by Ian Woodhouse
Head of Strategy and Change
July 10, 2018
Private banking has undergone seismic change in the past decade, with more to come. Ian Woodhouse identifies the forces shaping the future of the industry
The 20th century was one of tumultuous change for just about every industry – from manufacturing to retail, construction to health, journalism to travel. But not private banking. This most traditional of services quietly went about its business unconcerned by the arrival of mass communications, the internet, digitalisation and more. By the end of the century we were still very much at private banking 1.0 (PB 1.0).
The financial crisis of 2007/8 changed all that. In the decade or so since, private banking has gone from 1.0 to 4.0, forced on by successive waves of regulation, consolidation and technological and social change. Each wave brought painful and difficult adjustments, with each succeeding faster than the one before.
It was a crisis that exposed bad financial products and weak banks, and prompted global regulators to draft and implement new rules to restore trust. Their aim was to protect customers and stop such devastation recurring. MiFID and its like were drafted to increase transparency and accountability. The aims were laudable, but expensive to implement. They were also potentially ruinous if a bank failed to comply.
In response, the industry embarked on a round of mergers and acquisitions to shore up balance sheets, cut risk and rebuild trust. Merrill Lynch merged with Bank of America and Julius Baer acquired Merrill Lynch’s international private wealth management business in 2012, to name but two. For the seven years of PB 2.0, banks focused on complying with new regulations.
Yet more regulation and new technology thrust private banking into PB 3.0. From 2014 onwards, private banks strove to develop new business models, restructuring and repositioning their offerings in response to the UK’s Retail Distribution Review, MiFID II and the various Basel capital adequacy rules, the erosion of banking secrecy and the rise of cross-border regulation.
At the same time, digitalisation and automation were challenging the bespoke personalised service of private banks while dramatically raising IT costs. High net-worth clients were being offered new products with lower fees, such as exchange-traded funds (an investment fund traded on a stock exchange), which were less profitable for such banks.
There was also new competition from family offices and high-street banks, which could now target underserved, affluent clients with robo advisers and investment products designed for the mass affluent market.
The response from the private banking industry has been yet more restructuring to deliver a better service and innovative products. Scale has really started to count. Between 2007 and 2017, Switzerland saw the number of private banks fall by 25 per cent as a result of consolidation and many sold out of sub scale Asian operations to refocus on Europe and scaling up.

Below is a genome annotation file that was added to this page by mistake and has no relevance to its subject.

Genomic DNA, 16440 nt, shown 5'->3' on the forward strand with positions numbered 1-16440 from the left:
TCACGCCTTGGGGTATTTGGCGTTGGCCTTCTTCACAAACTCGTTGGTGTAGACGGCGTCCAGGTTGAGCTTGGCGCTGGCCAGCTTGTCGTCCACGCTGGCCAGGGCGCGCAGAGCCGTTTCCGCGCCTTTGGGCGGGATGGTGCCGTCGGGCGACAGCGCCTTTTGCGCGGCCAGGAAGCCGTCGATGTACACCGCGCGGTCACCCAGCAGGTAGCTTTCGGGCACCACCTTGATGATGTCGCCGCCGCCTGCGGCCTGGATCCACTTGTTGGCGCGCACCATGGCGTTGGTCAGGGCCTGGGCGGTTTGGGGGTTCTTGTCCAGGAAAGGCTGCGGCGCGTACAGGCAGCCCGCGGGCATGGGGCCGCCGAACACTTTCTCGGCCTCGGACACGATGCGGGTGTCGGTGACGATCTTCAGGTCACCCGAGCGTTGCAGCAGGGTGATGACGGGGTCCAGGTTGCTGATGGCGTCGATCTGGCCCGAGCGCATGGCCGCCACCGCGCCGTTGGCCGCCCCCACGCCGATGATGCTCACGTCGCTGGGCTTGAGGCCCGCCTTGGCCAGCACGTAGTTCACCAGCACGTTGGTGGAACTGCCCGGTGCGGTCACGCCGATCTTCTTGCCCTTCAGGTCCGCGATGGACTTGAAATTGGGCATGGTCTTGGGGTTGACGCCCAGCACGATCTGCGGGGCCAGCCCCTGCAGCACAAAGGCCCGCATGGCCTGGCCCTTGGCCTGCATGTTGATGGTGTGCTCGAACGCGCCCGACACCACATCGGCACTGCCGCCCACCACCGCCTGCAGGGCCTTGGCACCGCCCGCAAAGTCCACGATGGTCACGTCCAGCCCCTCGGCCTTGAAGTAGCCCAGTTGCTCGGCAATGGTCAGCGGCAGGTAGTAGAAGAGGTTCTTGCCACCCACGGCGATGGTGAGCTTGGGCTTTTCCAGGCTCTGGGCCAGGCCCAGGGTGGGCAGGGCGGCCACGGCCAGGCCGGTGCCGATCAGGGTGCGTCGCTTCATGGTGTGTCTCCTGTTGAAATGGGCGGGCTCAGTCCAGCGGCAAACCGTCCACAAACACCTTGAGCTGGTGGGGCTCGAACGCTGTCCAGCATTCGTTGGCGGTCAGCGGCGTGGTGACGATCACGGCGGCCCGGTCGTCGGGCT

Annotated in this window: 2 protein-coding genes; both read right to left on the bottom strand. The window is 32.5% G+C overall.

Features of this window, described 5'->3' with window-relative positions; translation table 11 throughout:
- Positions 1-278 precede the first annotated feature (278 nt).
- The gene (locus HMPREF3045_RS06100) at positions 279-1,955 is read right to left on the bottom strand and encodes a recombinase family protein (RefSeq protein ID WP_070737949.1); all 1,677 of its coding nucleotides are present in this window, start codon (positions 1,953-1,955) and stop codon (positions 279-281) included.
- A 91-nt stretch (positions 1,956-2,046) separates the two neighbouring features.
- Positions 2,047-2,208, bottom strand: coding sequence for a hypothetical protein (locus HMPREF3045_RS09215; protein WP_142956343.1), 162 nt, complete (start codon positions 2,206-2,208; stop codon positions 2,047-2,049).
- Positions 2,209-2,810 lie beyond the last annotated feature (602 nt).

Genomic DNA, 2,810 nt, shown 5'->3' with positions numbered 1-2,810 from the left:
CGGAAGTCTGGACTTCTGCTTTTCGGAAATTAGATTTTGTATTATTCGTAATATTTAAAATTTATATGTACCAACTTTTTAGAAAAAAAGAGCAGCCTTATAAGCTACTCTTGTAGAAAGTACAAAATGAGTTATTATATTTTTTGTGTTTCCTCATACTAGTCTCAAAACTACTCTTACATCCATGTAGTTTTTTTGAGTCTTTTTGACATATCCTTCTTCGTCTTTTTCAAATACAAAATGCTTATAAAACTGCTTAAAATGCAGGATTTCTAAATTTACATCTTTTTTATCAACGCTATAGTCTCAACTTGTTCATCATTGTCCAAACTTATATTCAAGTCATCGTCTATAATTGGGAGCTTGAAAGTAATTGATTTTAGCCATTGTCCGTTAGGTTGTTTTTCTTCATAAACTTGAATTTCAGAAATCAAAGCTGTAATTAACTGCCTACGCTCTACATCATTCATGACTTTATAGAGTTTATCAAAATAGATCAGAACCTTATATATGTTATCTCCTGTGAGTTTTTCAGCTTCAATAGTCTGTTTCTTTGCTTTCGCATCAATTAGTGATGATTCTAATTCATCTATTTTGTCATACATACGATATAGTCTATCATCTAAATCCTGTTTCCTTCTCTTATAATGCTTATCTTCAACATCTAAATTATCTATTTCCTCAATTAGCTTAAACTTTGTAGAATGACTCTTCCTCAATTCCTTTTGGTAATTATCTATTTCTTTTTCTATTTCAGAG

Société Générale sold its private banking arm in Asia to DBS and acquired KB in Europe; ABN Amro sold its Asian and Middle East business to LGT and bought Credit Suisse private bank in Germany; UBP bought Coutts International; and EFG bought BSI.
All the while, the customer base of private banks has been evolving, with five new “tribes” joining the high net-worth club. The newcomers include women, who are increasingly seeking more control over their fortunes and wealth-management services tailored to their needs; emerging markets entrepreneurs; the growing corpus of rich professionals; millennials; and the modern entrepreneur. Each group looks for new and different services.
These new tribes are accustomed to high levels of service, transparency and personalisation in every aspect of their lives, and they expect the same from their wealth managers. They want access to their portfolios from anywhere in the world, 24/7. This is forcing the industry to undergo a new permutation, PB 4.0, as wealth managers put technology to use to tailor their products and services to the increasingly diverse needs of these tribes, as well as new generations of old money.
Data lies at the heart of PB 4.0. Leveraged effectively, it will help banks sell more, sell better and manage their costs. To do this they need to introduce front-to-back digital technology, and to do it well they may have to specialise in one or just a few client segments.
Yet the pace of transformation will not end there. By 2020 – just two years from now – we expect to see another seismic shift in private banking, driven by demands for transparency from customers and regulators. PB 5.0 will be all about outcomes rather than products. It will be about the ability to show fair value, comparable performance, social investing and audit trails. Think accountability.
Along with effective use of data, the core of PB 5.0 will be an ecosystem of fintechs, regtechs and service providers that will help banks satisfy their customers’ needs. This will demand new business models again and open IT systems. Private banks will become more involved by helping in many aspects of a client’s life well beyond investment. Proactive customer management and service will be the order of the day. Inevitably, there will be further consolidation.
In less than two decades, the wealth-management industry will have become unrecognisable. With so little change before that, there was certainly a lot to do. Banks have learnt fast – that they must be on the front foot, be proactive or lose out to the competition. PB 5.0 is already at our doorstep, and surely 6.0 is not far behind.